Last week we described the benefits of adding native plants to your yard to support pollinators. This week we want to talk a bit about invasive plants, the non-native species that were introduced here intentionally or accidentally and tend to spread aggressively, often damaging native ecosystems.
These invasive plants include ornamental plants in our yard such as Burning Bush and Japanese Barberry as well as aggressive weeds such as Garlic Mustard and Japanese Knotweed. When they spread, they can completely take over woodlands and forests, change soil chemistry, and even contribute to higher densities of ticks and rodents. They also crowd out native plants, decreasing the amount of high-quality food available to pollinators and other animals.
So how do we get rid of them? Controlling invasive species takes hard work and commitment, but we have some good resources that can help:
- Identify – Download the iNaturalist app to identify plants (and insects!) with the snap of a picture.
- Control – Different invasive plants require different control methods. Newton Conservators has a fantastic online guide to some of the major invasive species found in Newton, and advice on how to best control them.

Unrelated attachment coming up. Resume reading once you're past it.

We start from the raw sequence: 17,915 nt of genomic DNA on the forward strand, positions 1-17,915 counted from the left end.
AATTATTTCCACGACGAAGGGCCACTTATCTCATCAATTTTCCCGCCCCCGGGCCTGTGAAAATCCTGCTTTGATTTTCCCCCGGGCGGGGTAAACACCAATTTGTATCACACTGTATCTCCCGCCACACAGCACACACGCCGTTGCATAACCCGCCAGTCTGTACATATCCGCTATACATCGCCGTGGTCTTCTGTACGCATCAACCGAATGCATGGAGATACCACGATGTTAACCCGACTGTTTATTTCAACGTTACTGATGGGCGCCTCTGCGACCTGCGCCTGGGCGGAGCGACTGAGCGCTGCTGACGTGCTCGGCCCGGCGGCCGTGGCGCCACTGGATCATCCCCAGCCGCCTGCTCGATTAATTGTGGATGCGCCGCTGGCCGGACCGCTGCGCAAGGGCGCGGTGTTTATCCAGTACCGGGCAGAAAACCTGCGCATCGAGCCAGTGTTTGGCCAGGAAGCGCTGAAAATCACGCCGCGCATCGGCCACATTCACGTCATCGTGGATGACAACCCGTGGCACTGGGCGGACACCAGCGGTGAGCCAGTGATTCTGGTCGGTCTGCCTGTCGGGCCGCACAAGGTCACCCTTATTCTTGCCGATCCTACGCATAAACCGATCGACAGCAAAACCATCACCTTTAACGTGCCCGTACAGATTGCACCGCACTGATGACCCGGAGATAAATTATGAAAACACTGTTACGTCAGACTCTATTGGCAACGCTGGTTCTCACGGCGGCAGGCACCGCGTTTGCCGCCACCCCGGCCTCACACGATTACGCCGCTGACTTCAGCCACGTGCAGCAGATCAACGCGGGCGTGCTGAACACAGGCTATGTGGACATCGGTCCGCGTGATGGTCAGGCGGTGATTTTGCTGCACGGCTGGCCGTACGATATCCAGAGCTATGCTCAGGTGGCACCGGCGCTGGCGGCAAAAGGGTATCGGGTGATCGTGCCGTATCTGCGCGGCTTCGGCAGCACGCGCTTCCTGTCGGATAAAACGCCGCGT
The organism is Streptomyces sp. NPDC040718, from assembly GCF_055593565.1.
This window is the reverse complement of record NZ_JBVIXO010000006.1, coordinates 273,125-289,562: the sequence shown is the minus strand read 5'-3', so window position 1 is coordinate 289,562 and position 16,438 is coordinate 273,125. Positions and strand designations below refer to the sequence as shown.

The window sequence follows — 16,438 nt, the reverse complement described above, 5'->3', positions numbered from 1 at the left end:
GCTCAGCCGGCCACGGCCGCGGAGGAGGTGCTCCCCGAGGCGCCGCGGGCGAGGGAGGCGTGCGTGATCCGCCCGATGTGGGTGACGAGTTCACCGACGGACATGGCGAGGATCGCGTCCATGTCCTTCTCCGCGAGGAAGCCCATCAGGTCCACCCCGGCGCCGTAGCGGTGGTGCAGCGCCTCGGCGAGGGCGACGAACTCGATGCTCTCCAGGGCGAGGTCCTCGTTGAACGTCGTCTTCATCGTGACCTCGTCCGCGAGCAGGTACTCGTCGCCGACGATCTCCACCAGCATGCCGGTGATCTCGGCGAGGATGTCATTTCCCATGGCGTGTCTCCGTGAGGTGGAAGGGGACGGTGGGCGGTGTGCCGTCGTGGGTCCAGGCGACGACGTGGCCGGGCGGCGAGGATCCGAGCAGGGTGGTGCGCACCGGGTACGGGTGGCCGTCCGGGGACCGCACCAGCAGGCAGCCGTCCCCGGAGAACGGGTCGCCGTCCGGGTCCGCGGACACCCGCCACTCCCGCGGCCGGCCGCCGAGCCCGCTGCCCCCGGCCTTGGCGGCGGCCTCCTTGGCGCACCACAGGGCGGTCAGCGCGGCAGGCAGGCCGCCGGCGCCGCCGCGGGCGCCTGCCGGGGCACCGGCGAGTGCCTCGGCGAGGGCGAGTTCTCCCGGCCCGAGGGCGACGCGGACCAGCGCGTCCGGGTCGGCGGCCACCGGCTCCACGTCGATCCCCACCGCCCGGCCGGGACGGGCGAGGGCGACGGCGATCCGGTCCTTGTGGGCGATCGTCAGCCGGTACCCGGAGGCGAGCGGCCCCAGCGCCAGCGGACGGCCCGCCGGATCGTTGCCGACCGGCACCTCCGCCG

- Replace – Thankfully, there are many native plants that can serve as excellent replacements for invasive species. For example, Red Chokeberry can provide the same beautiful fall foliage as Burning Bush, while native Wild Ginger can take the place of English Ivy as a groundcover. (See here for more ideas for native replacements).
In addition to our yards, invasive plants can be found throughout Newton’s green spaces. If you’re interested in being part of the effort to remove them, join Newton Conservators for one of their many upcoming invasive pulls this spring and summer.
Recently on Twitter
I just signed a @theactionnet petition: Gov. Healey- Declare No Future for Gas!. Sign here: https://actionnetwork.org/petitions/nofutureforgas?source=twitter&